“Government efficiency” is often cited as an oxymoron, but occasionally the government attempts to change along with progressing technology. For example, even though fax machines were used for conducting business as early as the late 1960s, faxed signatures were not accepted as legal by state and federal agencies until the late 1980s and early 1990s.
In another display of the government attempting to keep up with ever-progressing technology, the National Archives and Records Administration (NARA) mandated in 2019 that all federal agencies should transition from paper documents to electronic documents by December 31, 2022 – including digitizing government records that are archived and/or currently in physical storage facilities.
Why Is NARA Mandating Digitizing Government Records?
There are three main drivers for NARA’s mandate: Reduced costs, improved accessibility, and enhanced security.
As NARA said in its mandate, “The processes that create analog records increase burden on citizens by requiring them to conduct business with the Government in person or by mail, rather than online, and trap valuable Federal data in paper records where it can only be extracted manually and at great expense.”
While the initial financial outlay for digitizing government records is not insignificant, the potential savings will far outstrip the costs of the digitization. The government currently pays for physical storage facilities for paper documents requiring temperature controls, fire safety systems, security personnel, etc. Electronic records do not require a similar level of maintenance and thus are much less expensive to store and protect.
As NARA stated, having only paper documents available requires citizens to conduct government business in person or via mail, which can be a difficult process for those who live a significant distance away from a government office or have time-sensitive situations that make conducting business by mail onerous.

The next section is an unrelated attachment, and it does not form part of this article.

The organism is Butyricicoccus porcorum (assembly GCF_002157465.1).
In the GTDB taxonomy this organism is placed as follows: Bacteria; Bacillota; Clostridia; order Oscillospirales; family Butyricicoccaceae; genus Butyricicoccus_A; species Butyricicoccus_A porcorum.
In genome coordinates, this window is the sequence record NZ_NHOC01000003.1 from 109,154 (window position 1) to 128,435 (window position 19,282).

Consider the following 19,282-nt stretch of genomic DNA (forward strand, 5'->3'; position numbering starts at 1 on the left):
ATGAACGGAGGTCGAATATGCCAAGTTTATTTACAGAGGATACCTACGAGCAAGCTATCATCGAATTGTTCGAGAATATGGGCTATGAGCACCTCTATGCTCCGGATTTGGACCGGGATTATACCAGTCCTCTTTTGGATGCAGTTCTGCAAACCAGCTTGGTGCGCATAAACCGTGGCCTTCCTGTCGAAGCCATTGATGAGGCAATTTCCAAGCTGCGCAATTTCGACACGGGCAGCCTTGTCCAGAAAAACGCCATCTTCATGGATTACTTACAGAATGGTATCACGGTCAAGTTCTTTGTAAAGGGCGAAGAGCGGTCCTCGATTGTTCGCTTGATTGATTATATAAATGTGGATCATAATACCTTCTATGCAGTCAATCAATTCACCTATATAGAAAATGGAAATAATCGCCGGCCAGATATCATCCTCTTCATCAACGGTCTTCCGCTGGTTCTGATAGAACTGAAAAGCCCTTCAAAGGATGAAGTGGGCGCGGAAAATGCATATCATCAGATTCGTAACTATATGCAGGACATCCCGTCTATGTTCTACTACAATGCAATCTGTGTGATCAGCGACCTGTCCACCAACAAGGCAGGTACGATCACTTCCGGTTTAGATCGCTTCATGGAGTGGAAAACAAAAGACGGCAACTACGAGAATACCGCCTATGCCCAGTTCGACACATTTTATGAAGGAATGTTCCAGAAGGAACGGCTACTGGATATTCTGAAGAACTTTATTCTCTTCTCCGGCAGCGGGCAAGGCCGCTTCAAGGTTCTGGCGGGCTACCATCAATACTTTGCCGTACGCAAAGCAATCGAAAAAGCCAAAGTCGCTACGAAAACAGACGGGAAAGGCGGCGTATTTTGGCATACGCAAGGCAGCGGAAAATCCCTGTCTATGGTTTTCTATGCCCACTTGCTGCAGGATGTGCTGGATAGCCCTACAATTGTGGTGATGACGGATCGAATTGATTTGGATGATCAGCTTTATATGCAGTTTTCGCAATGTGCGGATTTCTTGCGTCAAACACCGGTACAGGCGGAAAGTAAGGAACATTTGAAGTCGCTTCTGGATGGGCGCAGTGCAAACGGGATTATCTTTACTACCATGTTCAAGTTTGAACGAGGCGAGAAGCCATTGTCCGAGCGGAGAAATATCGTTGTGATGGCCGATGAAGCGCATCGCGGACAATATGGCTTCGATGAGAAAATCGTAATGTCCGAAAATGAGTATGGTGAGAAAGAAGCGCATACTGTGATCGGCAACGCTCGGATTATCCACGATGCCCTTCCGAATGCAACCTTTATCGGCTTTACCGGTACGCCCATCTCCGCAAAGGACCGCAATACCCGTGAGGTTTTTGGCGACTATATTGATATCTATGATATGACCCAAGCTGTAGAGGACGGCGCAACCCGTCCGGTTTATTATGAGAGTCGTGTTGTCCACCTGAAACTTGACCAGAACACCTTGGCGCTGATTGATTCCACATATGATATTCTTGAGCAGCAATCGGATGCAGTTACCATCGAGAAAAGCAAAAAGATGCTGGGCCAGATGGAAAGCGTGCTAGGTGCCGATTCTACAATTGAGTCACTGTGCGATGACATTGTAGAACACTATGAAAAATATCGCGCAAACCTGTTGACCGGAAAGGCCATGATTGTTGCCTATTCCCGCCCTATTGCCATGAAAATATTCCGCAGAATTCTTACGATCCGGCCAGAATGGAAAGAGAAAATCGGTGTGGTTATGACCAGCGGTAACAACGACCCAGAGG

It can also be difficult for people with health problems or disabilities, or even those working full-time jobs during standard business hours, to retrieve necessary documents if doing so requires multiple mailed forms or extensive travel.
Digitizing government records improves accessibility by saving travel time, personal time, and postage costs for citizens needing access to specific records or needing assistance retrieving them.
Rather than relying on security personnel to verify identities and control data access, the vetting process can be done electronically and by software programs, greatly reducing the possibility of human error by either the document gatekeeper or the individual applicant.
Computer storage servers are also more cost-effective to secure than physical document storage locations, and they allow for multiple backups in different locations. In the event that a natural disaster or criminal attack damages the location of one electronic record, the documents can be easily restored from a backup version, as opposed to irreplaceable physical documents being irrevocably destroyed.
Recommendations when Digitizing Government Documents
There are a few key recommendations to follow when digitizing government documents.
First, adhere to all protocols described by the Federal Agencies Digital Guidelines Initiative (FADGI), which provides ample instructions for appropriately digitizing various types of materials into specific formats using standardized technical specifications depending on the type of media. They provide ample guidance regarding the best practices for scanning government records.
Second, create a digital filing system. Use appropriate file naming conventions and a clear, simple organizational system so that documents can be easily found and accessed. Ensure that all personnel involved in digitizing government records are aware of and thoroughly trained in both the naming conventions and organizational protocols.
Third, implement a document management system, which is an affordable way to digitize and organize government records. Preferably, choose a system that is already configured for document digitization and storage and has a proven track record of successfully digitizing government records.
Go Find It’s document management system is a reliable and economical tool for both digitizing and organizing government records. Our software will help you upload, organize, and share documents with appropriate parties while remaining secure and compliant. We can help you ensure that your government documents are properly digitized and preserved in time to meet NARA’s December 31, 2022 deadline.